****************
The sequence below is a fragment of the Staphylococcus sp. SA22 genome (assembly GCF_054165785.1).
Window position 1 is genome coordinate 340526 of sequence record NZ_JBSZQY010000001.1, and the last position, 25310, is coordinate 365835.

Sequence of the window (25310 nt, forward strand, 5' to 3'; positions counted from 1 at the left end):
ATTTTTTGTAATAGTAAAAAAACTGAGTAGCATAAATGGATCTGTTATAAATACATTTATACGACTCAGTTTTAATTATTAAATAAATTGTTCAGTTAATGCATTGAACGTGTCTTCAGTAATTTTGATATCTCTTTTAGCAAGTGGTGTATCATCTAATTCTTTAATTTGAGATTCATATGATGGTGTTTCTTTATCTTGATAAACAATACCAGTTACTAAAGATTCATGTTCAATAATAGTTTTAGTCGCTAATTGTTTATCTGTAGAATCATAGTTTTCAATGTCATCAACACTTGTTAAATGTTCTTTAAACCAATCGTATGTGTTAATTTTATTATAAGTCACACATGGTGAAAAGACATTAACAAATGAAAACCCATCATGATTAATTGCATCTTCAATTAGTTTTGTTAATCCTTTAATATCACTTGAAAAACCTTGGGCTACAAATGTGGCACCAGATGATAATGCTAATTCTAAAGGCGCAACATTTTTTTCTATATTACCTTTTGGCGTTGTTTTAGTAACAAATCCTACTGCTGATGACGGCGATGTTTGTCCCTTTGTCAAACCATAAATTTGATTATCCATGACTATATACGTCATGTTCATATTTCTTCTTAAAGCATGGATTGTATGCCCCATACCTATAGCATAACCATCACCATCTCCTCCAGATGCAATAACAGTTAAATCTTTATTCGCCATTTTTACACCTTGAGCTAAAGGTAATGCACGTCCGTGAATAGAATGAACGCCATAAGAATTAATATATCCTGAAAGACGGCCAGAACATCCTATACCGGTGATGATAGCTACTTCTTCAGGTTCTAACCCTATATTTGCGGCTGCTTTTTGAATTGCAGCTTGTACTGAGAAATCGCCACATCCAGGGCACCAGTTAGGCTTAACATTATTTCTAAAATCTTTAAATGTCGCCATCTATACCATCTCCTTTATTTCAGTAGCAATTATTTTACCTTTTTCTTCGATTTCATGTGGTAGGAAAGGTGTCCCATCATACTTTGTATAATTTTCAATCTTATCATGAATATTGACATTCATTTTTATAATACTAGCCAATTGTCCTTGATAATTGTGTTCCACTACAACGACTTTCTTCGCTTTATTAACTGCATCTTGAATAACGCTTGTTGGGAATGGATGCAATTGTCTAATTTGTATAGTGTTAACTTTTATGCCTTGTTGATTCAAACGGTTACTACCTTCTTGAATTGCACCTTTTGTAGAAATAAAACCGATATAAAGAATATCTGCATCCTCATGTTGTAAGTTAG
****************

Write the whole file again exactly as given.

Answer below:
The sequence below is a fragment of the Staphylococcus sp. SA22 genome (assembly GCF_054165785.1).
Window position 1 is genome coordinate 340526 of sequence record NZ_JBSZQY010000001.1, and the last position, 25310, is coordinate 365835.

Sequence of the window (25310 nt, forward strand, 5' to 3'; positions counted from 1 at the left end):
ATTTTTTGTAATAGTAAAAAAACTGAGTAGCATAAATGGATCTGTTATAAATACATTTATACGACTCAGTTTTAATTATTAAATAAATTGTTCAGTTAATGCATTGAACGTGTCTTCAGTAATTTTGATATCTCTTTTAGCAAGTGGTGTATCATCTAATTCTTTAATTTGAGATTCATATGATGGTGTTTCTTTATCTTGATAAACAATACCAGTTACTAAAGATTCATGTTCAATAATAGTTTTAGTCGCTAATTGTTTATCTGTAGAATCATAGTTTTCAATGTCATCAACACTTGTTAAATGTTCTTTAAACCAATCGTATGTGTTAATTTTATTATAAGTCACACATGGTGAAAAGACATTAACAAATGAAAACCCATCATGATTAATTGCATCTTCAATTAGTTTTGTTAATCCTTTAATATCACTTGAAAAACCTTGGGCTACAAATGTGGCACCAGATGATAATGCTAATTCTAAAGGCGCAACATTTTTTTCTATATTACCTTTTGGCGTTGTTTTAGTAACAAATCCTACTGCTGATGACGGCGATGTTTGTCCCTTTGTCAAACCATAAATTTGATTATCCATGACTATATACGTCATGTTCATATTTCTTCTTAAAGCATGGATTGTATGCCCCATACCTATAGCATAACCATCACCATCTCCTCCAGATGCAATAACAGTTAAATCTTTATTCGCCATTTTTACACCTTGAGCTAAAGGTAATGCACGTCCGTGAATAGAATGAACGCCATAAGAATTAATATATCCTGAAAGACGGCCAGAACATCCTATACCGGTGATGATAGCTACTTCTTCAGGTTCTAACCCTATATTTGCGGCTGCTTTTTGAATTGCAGCTTGTACTGAGAAATCGCCACATCCAGGGCACCAGTTAGGCTTAACATTATTTCTAAAATCTTTAAATGTCGCCATCTATACCATCTCCTTTATTTCAGTAGCAATTATTTTACCTTTTTCTTCGATTTCATGTGGTAGGAAAGGTGTCCCATCATACTTTGTATAATTTTCAATCTTATCATGAATATTGACATTCATTTTTATAATACTAGCCAATTGTCCTTGATAATTGTGTTCCACTACAACGACTTTCTTCGCTTTATTAACTGCATCTTGAATAACGCTTGTTGGGAATGGATGCAATTGTCTAATTTGTATAGTGTTAACTTTTATGCCTTGTTGATTCAAACGGTTACTACCTTCTTGAATTGCACCTTTTGTAGAAATAAAACCGATATAAAGAATATCTGCATCCTCATGTTGTAAGTTAG